A New York-based private equity group is betting big on Sears, after Edward Lampert’s multibillion-dollar takeover of the ailing retailer from bankruptcy earlier this year.
HPS Investment Partners, a former subsidiary of JPMorgan, led a group of investors in providing Sears with an $800 million refinancing package, secured by a national portfolio of Sears and Kmart stores, The Real Deal has learned.
The deal closed in April and was recently filed in public records. HPS served as the administrative agent on the loan, which was backed by “four institutional investors,” according to a letter that Sears management sent to its partners in April explaining the deal.
In February, Lampert’s hedge fund ESL Investments bid $5.2 billion to buy Sears out of Chapter 11 bankruptcy. Transform Holdco, an entity created out of that transaction, is now Sears’ parent company and was the borrower in the recent loan.
Transform will use the debt to pay down and restructure Sears’ exit financing at a more favorable rate, while also letting the company take out some liquidity from the assets it acquired from Sears, according to the letter.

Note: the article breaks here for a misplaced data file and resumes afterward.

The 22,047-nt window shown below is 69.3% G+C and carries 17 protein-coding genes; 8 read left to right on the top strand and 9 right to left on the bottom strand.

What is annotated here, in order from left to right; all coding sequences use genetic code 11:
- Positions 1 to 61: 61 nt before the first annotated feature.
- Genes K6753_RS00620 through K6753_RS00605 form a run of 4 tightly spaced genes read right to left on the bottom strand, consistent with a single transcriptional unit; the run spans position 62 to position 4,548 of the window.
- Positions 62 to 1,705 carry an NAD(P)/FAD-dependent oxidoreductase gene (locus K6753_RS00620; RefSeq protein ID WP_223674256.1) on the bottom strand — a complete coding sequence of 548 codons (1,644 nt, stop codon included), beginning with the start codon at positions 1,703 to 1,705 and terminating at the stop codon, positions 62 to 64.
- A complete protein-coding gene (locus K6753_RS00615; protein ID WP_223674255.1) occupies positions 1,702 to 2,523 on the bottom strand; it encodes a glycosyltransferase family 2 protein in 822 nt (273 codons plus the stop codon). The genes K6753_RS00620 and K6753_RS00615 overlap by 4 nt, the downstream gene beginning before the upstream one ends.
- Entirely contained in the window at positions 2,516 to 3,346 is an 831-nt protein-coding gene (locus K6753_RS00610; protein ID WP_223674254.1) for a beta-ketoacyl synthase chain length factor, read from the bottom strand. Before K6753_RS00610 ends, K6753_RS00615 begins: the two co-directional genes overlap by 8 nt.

The deal “demonstrates the confidence of our financial partners,” the company said in a statement.
Not everyone is happy with Lampert’s stewardship of the once-mighty retail chain.
Sears last month filed suit against Lampert, claiming he and other company officials made billions off the failing retailer as it slid into a “death spiral” that ended in bankruptcy. The suit alleges Lampert and others sold off Sears assets and pocketed the proceeds in their roles as major company stockholders, even as the company struggled to pay its bills.
Sears and Kmart had some 3,500 locations when they merged under Lampert in 2005. His successful takeover bid earlier this year included plans to sell or sublease some of the just 425 stores that remained.
The new debt is secured by 161 Sears and Kmart stores scattered across 37 states, making for a large chunk of the portfolio that JLL has been marketing for sale since December.
Ten of those locations are in Illinois, including one that is part of the Woodfield Mall in Schaumburg.
Texas had the biggest share of the portfolio, with 23 locations, followed by Michigan with 13. Florida tied Illinois with 10, while Georgia and California had eight apiece, according to a schedule of the properties recorded with the loan in Jacksonville, Florida.
HPS started out in 2007 as a JPMorgan subsidiary named Highbridge Capital Management, according to the firm’s website. The company’s real estate strategy focuses on “stabilized and transitional real estate assets,” which include a “joint venture with The Related Companies.”
The work of recording the mortgage in all 37 states fell to the New York law firm Milbank, which recently took up space in Related’s 55 Hudson Yards.